I have deep reservations about the Paulson-Bernanke bailout proposal. In a nutshell, they propose to buy “illiquid” assets from struggling financial institutions. This raises the question: Why are these assets illiquid? When you answer that question, the entire case for the bailout becomes dicey at best.
Illiquidity is first and foremost the result of asymmetric information–a lemons problem. If the owner of an asset has better information about its value than potential buyers, the buyers are very reluctant to make bids for them. They realize they face a winner’s curse: if the owner accepts the bid, it is because the bid is above the owner’s estimate of value. Now, in current circumstances, owners desperate for cash to survive may be willing to sell assets for less than their (relatively well informed) estimate of value. Thus, the lemons problem/winners curse may not cause a complete market failure with zero trading volume (as would be the case if there were no non-informational reasons to trade.) But severe information asymmetry drastically reduces the liquidity of the market for these assets.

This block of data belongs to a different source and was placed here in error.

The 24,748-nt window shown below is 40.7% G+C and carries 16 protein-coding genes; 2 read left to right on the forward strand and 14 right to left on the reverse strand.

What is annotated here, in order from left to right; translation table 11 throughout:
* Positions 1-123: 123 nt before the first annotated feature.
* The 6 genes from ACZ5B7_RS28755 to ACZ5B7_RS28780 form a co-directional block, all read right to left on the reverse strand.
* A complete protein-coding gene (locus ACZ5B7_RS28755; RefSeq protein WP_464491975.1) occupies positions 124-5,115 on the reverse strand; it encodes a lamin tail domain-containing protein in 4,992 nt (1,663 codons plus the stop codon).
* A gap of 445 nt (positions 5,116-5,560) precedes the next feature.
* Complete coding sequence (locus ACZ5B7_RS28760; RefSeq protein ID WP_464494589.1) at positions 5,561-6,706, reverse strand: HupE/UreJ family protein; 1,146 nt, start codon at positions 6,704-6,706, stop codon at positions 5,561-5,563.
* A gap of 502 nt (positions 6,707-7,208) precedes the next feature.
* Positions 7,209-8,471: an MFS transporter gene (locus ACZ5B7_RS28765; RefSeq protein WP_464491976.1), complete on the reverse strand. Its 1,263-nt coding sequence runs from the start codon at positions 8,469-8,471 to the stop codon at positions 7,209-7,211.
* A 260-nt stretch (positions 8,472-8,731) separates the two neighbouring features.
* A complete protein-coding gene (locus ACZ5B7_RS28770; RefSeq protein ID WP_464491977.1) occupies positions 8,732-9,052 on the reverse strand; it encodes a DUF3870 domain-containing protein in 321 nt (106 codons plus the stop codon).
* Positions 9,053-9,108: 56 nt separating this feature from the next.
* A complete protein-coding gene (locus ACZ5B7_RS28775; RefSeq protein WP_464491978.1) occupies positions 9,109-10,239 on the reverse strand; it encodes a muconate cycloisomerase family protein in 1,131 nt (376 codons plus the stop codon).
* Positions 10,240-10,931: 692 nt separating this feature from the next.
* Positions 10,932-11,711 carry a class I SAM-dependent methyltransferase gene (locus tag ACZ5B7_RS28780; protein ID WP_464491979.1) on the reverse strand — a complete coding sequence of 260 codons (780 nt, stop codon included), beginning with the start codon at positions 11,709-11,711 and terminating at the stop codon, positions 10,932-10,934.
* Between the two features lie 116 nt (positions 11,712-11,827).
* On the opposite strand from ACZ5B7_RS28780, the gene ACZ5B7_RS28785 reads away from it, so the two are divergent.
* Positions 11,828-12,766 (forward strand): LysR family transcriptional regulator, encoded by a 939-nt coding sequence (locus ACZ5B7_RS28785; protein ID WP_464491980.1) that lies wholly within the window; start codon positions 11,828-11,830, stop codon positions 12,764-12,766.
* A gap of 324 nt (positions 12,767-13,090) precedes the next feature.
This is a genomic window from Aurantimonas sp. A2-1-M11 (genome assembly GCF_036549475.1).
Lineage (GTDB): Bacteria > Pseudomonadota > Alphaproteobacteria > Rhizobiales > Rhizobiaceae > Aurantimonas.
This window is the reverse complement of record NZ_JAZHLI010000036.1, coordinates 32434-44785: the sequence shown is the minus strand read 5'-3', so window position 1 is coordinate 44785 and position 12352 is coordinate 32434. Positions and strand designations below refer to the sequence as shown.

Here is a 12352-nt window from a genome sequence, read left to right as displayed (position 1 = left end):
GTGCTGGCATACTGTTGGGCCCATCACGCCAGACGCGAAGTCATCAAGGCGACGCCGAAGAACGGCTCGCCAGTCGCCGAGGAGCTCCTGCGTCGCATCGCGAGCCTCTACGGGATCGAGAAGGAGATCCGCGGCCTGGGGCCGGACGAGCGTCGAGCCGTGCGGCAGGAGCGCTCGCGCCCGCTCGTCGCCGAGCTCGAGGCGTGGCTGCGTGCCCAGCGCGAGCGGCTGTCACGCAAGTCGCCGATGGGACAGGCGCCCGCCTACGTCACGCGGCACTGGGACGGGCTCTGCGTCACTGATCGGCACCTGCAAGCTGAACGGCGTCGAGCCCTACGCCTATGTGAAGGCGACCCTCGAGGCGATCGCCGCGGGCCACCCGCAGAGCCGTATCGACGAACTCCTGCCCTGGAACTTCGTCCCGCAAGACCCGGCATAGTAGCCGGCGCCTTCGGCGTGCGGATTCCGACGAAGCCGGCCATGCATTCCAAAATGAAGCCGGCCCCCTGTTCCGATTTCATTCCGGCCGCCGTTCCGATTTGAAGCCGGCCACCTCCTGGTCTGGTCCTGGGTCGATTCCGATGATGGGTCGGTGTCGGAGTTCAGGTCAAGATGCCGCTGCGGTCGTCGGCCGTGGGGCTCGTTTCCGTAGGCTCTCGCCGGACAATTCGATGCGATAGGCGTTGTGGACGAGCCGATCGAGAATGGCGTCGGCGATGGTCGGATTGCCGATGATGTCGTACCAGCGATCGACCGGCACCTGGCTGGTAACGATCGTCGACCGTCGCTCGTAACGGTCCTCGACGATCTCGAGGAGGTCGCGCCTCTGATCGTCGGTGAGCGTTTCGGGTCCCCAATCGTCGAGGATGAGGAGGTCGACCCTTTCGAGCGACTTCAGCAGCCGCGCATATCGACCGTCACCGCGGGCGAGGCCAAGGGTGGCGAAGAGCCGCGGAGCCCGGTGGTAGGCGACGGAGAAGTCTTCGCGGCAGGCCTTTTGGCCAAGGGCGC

Under the bailout proposal, the government will become the buyer of the assets. Regardless of the design of the mechanism for purchasing the assets, it is likely that the sellers will have a substantial information advantage over the government. Thus, the government is likely to suffer from a substantial winner’s curse problem, and end up overpaying for the assets it does buy.